what is a synthesis paper? i've never heard that term before.
i care plan following the nursing process because a care plan is the determination of a patients nursing problems and the nursing process is the tool we use to solve problems. it is used in care planning like this:
- assessment (collect data from medical record, do a physical assessment of the patient, assess adl's, look up information about your patient's medical diseases/conditions to learn about the signs and symptoms and pathophysiology)
- a physical assessment of the patient
- assessment of the patient's ability and any assistance they need to accomplish their adls (activities of daily living) with the disease
- data collected from the medical record (information in the doctor's history and physical, information in the doctor's progress notes, test result information, notes by ancillary healthcare providers such as physical therapists and dietitians
- knowing the pathophysiology, signs/symptoms, usual tests ordered, and medical treatment for the medical disease or condition that the patient has. this includes knowing about any medical procedures that have been performed on the patient, their expected consequences during the healing phase, and potential complications. if this information is not known, then you need to research and find it.
- determination of the patient's problem(s)/nursing diagnosis (make a list of the abnormal assessment data, match your abnormal assessment data to likely nursing diagnoses, decide on the nursing diagnoses to use). it helps to have a book with nursing diagnosis reference information in it. there are a number of ways to acquire this information.
- your instructors might have given it to you.
- you can purchase it directly from nanda. nanda-i nursing diagnoses: definitions & classification 2007-2008 published by nanda international. cost is $24.95 http://www.nanda.org/html/nursing_diagnosis.html
- many authors of care plan and nursing diagnosis books include the nanda nursing diagnosis information. this information will usually be found immediately below the title of a nursing diagnosis.
- the nanda taxonomy and a medical disease cross reference is in the appendix of both taber's cyclopedic medical dictionary and mosby's medical, nursing, & allied health dictionary
- there are also two websites that have information for about 75 of the most commonly used nursing diagnoses that you can access for free:
- planning (write measurable goals/outcomes and nursing interventions)
- goals/outcomes are the predicted results of the nursing interventions you will be ordering and performing. they have the following overall effect on the problem:
- improve the problem or remedy/cure it
- stabilize it
- support its deterioration
- how to write goal statements: https://allnurses.com/forums/2509305-post158.html
- interventions are of four types
- assess/monitor/evaluate/observe (to evaluate the patient's condition)
- note: be clear that this is assessment as an intervention and not assessment done as part of the initial data collection during step 1.
- care/perform/provide/assist (performing actual patient care)
- teach/educate/instruct/supervise (educating patient or caregiver)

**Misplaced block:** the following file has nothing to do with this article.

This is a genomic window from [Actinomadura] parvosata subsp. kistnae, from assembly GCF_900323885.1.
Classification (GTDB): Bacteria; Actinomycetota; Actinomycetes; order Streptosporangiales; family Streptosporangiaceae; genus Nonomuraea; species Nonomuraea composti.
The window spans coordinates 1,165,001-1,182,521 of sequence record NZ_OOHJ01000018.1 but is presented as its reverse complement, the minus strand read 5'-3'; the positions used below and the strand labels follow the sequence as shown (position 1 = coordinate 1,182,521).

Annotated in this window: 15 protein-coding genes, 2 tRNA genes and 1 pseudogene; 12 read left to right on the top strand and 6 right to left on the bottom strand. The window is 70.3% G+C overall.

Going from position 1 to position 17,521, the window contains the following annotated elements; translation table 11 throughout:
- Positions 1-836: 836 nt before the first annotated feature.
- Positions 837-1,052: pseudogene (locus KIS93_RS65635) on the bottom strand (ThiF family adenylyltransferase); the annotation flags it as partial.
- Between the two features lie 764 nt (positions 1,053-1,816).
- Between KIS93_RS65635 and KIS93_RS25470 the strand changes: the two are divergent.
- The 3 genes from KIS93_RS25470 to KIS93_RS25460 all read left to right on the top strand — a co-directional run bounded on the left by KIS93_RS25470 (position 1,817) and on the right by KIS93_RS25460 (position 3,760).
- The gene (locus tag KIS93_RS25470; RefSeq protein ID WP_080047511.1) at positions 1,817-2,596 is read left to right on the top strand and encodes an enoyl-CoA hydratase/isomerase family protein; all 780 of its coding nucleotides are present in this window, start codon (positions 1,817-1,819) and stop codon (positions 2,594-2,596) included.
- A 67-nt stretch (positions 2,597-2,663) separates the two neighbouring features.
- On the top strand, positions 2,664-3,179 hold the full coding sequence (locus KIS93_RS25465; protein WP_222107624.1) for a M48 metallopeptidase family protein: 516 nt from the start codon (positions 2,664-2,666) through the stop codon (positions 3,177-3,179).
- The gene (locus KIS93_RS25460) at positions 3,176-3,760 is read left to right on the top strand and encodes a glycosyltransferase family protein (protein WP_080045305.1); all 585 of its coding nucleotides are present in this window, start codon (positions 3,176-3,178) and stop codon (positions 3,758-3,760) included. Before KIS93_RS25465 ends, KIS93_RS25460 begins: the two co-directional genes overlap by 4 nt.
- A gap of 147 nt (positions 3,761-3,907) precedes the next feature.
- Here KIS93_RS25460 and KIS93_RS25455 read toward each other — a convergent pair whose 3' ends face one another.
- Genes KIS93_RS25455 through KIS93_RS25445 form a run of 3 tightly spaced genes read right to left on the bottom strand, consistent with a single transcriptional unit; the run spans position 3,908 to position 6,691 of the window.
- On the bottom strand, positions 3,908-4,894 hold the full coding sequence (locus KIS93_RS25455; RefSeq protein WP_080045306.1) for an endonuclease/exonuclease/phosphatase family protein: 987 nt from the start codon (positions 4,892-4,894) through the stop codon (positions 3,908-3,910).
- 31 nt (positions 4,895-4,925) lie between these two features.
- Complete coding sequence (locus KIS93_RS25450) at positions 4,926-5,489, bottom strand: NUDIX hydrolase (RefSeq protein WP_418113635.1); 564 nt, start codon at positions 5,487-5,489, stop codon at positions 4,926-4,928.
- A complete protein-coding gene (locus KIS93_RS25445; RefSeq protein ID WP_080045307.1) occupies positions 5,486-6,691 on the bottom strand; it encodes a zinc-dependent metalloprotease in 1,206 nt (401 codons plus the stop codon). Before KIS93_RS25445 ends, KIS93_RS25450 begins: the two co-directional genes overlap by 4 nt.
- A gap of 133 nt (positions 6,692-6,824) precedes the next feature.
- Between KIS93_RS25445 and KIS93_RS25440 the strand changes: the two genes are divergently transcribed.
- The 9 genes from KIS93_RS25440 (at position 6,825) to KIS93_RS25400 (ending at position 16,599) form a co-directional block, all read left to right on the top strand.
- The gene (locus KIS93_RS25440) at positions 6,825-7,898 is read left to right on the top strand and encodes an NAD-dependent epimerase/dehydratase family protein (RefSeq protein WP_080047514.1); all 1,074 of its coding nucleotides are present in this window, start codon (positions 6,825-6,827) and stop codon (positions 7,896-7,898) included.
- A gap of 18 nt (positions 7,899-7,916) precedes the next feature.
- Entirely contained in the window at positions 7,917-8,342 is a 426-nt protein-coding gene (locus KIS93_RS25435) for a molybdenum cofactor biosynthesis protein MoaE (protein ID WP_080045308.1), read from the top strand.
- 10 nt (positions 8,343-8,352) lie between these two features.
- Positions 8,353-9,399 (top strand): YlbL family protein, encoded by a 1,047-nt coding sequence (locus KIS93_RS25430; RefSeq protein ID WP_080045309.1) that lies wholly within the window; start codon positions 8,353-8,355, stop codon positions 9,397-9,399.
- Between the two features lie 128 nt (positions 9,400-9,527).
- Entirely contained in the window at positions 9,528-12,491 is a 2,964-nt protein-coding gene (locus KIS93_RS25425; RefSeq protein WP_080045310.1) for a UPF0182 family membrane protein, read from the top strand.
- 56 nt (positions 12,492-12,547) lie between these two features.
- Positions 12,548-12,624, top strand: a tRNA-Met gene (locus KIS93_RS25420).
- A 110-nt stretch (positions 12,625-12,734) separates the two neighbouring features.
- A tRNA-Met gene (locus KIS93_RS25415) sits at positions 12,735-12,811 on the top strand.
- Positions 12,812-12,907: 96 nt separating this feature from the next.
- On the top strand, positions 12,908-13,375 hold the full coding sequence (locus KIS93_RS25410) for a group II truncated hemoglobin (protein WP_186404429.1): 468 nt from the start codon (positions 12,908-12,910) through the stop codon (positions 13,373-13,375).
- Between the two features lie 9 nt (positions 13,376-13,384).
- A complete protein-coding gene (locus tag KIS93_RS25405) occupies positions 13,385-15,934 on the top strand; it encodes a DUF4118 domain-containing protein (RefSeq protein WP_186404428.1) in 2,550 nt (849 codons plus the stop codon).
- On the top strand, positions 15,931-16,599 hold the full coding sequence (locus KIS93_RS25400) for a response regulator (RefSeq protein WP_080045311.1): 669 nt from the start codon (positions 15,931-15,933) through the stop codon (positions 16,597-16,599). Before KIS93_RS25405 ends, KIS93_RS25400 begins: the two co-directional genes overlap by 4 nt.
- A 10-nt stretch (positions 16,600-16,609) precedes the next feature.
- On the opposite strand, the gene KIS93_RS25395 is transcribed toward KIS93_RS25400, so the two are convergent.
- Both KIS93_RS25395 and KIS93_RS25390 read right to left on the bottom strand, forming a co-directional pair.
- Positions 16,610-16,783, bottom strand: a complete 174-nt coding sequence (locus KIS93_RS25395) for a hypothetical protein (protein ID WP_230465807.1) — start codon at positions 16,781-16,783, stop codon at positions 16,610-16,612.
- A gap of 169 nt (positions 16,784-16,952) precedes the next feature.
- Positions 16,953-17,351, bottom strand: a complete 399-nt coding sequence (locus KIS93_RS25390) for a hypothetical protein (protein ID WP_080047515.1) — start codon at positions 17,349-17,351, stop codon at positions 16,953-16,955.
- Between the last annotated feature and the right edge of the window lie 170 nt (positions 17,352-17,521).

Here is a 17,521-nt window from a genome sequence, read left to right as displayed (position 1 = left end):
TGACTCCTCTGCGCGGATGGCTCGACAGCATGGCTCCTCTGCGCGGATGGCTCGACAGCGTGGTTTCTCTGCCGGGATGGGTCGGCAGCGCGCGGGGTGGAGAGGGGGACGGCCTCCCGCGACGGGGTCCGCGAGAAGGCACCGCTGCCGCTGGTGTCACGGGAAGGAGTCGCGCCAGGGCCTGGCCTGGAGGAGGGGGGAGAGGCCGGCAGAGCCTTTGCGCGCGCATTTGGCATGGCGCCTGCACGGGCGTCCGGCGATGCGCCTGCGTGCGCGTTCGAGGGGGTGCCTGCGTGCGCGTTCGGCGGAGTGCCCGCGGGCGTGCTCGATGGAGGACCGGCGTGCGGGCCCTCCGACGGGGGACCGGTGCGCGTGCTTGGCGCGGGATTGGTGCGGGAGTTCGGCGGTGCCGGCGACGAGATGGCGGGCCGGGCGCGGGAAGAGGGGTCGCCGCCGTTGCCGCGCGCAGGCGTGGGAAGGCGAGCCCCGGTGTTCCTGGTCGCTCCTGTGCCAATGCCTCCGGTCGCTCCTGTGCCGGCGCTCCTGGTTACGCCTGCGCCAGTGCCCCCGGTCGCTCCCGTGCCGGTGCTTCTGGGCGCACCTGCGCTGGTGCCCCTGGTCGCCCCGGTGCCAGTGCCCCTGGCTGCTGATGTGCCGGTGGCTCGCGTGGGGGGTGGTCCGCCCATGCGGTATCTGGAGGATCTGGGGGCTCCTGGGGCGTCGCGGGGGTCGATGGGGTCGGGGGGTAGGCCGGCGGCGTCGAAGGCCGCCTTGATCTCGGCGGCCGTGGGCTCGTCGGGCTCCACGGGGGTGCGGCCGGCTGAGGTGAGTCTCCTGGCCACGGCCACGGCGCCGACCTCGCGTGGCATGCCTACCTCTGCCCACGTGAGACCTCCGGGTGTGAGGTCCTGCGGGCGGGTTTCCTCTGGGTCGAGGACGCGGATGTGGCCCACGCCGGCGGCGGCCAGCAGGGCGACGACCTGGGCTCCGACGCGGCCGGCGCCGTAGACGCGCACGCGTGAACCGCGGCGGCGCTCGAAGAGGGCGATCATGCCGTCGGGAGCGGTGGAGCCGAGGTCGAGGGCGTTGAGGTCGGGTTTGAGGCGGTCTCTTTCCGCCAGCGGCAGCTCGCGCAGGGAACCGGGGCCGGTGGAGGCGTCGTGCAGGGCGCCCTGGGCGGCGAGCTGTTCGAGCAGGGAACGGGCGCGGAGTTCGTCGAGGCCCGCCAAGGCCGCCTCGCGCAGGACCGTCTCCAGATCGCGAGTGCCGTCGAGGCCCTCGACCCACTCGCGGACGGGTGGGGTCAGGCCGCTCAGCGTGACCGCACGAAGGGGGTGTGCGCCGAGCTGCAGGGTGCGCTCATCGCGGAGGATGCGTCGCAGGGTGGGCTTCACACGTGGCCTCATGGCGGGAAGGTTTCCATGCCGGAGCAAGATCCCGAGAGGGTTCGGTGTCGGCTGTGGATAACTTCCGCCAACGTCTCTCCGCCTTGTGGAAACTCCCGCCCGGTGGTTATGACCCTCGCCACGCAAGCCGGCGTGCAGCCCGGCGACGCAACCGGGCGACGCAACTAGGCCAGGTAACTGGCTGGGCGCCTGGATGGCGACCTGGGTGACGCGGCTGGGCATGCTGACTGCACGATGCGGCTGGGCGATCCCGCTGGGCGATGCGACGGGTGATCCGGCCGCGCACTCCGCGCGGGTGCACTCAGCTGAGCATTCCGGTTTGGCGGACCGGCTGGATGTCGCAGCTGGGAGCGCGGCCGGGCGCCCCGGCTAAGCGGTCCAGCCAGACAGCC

- manage/refer/contact/notify (managing the care on behalf of the patient or caregiver)
- implementation (initiate the care plan)
- evaluation (determine if goals/outcomes have been met)
prioritization is most often based on maslow's hierarchy of needs (http://en.wikipedia.org/wiki/maslow's_hierarchy_of_needs
), but also check with your instructors since sometimes they want certain other factors to take precedence.
- physiological needs (in the following order)
- the need for oxygen and to breathe [the brain gets top priority for oxygen, then the oxgenation of the heart followed by oxygenation of the lung tissue itself, breathing problems come next, then heart and circulation problems--this is based upon how fast these organs die or fail based upon the lack of oxygen and their function.]
- the need for food and water
- the need to eliminate and dispose of bodily wastes
- the need to control body temperature
- the need to move
- the need for rest
- the need for comfort
- safety and security needs (in the following order)
- safety from physiological threat
- safety from psychological threat
- lack of danger
- love and belonging needs
- self-esteem needs
- sense of self-worth
- recognition and realization of potential
i went through the information you posted about your patient and organized it.
step 1 assessment - collect data from medical record, do a physical assessment of the patient, assess adl's, look up information about your patient's medical diseases/conditions to learn about the signs and symptoms and pathophysiology -
acute stroke patients are at risk for breathing problems. is this patient on oxygen or having any trouble breathing? i saw he drools, has a facial droop and you are concerned about aspiration. did you assess his ability to perform his adls (bathing, dressing, mobility, eating. toileting and grooming) and what kind of help and assistance is needed with those? how is he getting his food? how is he getting to the bathroom? is he now incontinent? does he have a foley catheter in place? how does he get in and out of bed, or is he bed ridden? i saw the diagnosis of anxiety and unilateral neglect. . .what are the signs and symptoms that the patient has of these because you don't mention them? what knowledge is the patient lacking? who in the patient's family
is failing to provide supportive care that will support the compromised family coping diagnosis you want to assess here--no evidence supports this. what is going on with the patient's diabetes and is he receiving any kind of treatment for it? is it influencing his diet? do you think his stroke is a complication of the diabetes?
step #2 determination of the patient's problem(s)/nursing diagnosis part 1 - make a list of the abnormal assessment data
- acute ischemic stroke
- history of type ii diabetes not well controlled
- carotid stenosis
- this list is based on what i was able to pick out of everything you posted
step #2 determination of the patient's problem(s)/nursing diagnosis part 2 - match your abnormal assessment data to likely nursing diagnoses, decide on the nursing diagnoses to use
- right hand numbness for 24-36 hours
- slow gait